By Robert Halsey Pine
“Then all the city was aroused, and the people rushed together. They seized Paul and dragged him out of the temple, and immediately the doors were shut.” (Acts 21:27-36 NRSV).
Paul was committed to preach the Gospel in the temples no matter how much he was rejected and no matter how much it endangered his life. In this particular case, he brought a Greek with him into the temple, which was viewed as defiling the holy place. We might view Paul as the “punching bag” of early Christianity.
Even though Paul’s ministry was a serious one, it is almost comical how Paul gets kicked around, only to dust himself off and go right back into the fray. The soldiers and the centurions were directed to go see what the uproar was about at the temple. They could not determine exactly why the crowd was mad at Paul and ended up actually protecting him from being killed. Paul may have been the first “slap-stick” comedian. He never seemed discouraged. He must have had a good sense of humor. Each time it appeared that he was going to be destroyed, he’d pop up somewhere else.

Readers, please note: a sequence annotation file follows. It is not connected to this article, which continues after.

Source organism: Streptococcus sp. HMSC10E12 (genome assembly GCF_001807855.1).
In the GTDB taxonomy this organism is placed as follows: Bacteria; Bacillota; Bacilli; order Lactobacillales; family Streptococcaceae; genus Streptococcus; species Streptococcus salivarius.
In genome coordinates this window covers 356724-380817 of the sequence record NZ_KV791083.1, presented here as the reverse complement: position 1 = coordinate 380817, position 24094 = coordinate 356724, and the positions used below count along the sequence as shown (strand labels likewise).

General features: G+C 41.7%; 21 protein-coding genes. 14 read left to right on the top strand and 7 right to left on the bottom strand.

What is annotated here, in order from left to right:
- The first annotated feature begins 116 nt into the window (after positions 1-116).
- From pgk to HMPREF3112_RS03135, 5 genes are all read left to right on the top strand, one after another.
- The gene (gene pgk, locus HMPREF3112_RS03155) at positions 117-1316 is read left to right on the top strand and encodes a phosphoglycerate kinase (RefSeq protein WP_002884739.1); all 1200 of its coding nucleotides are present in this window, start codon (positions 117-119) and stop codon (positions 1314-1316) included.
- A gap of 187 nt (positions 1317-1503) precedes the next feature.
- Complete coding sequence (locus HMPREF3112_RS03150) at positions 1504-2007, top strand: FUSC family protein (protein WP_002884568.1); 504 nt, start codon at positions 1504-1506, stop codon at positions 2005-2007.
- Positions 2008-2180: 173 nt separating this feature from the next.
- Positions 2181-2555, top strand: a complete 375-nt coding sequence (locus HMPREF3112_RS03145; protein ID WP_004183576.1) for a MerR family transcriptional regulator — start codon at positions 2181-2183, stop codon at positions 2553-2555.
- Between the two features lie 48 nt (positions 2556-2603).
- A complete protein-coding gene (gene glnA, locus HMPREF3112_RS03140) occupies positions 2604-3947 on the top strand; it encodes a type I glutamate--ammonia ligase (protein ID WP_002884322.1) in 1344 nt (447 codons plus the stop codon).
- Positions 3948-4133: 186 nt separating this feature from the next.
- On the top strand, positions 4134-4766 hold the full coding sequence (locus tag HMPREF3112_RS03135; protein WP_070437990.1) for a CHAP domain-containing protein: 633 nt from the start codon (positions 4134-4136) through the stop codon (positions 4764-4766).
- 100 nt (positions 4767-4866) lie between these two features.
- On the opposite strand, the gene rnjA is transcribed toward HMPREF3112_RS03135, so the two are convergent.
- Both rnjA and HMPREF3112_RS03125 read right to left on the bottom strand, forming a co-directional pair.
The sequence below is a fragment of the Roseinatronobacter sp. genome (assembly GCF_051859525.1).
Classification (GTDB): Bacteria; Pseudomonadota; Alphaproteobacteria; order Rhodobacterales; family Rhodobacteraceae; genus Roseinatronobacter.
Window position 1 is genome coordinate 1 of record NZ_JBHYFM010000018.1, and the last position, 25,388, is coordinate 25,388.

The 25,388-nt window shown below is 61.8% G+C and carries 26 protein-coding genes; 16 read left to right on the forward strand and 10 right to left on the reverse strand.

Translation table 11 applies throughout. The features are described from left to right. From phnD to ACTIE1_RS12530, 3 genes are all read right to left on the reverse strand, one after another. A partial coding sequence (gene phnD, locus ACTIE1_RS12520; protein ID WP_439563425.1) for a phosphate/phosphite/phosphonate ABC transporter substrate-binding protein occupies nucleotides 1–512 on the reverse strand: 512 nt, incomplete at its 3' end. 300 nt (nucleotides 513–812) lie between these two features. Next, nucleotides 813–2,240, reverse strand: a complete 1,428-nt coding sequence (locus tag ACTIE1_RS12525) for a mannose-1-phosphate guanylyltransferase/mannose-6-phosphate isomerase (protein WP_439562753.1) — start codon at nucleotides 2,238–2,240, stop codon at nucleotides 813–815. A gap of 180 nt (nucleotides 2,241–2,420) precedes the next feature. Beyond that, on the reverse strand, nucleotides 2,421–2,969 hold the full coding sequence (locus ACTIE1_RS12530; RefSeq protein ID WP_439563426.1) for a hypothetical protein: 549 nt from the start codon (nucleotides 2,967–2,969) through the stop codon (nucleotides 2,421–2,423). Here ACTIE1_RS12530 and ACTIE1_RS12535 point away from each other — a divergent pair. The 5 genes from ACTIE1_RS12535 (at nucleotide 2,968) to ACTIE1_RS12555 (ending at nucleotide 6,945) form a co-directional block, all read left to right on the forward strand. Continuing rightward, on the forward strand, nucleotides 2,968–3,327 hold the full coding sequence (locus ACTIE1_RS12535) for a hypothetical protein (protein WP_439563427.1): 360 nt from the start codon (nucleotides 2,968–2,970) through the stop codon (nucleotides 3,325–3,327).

My whole view of Paul changes when I think of him as a comic hero. I learn something wonderful from Paul. As intent as he was for the Lord, he didn’t take himself too seriously. His “bounce back” ways are encouraging to me today in a world with so many negatives and so much depression. Paul is like a character in a comic play or movie. There’s no calamity that he can’t seem to endure. His enemies are laughable in their frustration with him.
As modern day Christians, we can sometimes take ourselves too seriously. God must have a sense of humor. Just look around at each other. We tend to get our feelings hurt when things don’t go our way. We worry more about the business part of organized religion than we do “God’s business.” Paul had one concern and that was to spread the good news to everyone he could get to. He wasn’t worried about his own feelings. He didn’t have time for worry and negativism. The message of God’s love for us and His forgiveness of our sins through the death and resurrection of Jesus were much more important for Paul than anything else. He was committed to pass it on.
Shall we join him?
Robert Halsey Pine was born at Newark, Ohio in 1943. He is a graduate of Northeastern University and completed the program of Theological Education by Extension: Education for Ministry, School of Theology, the University of the South.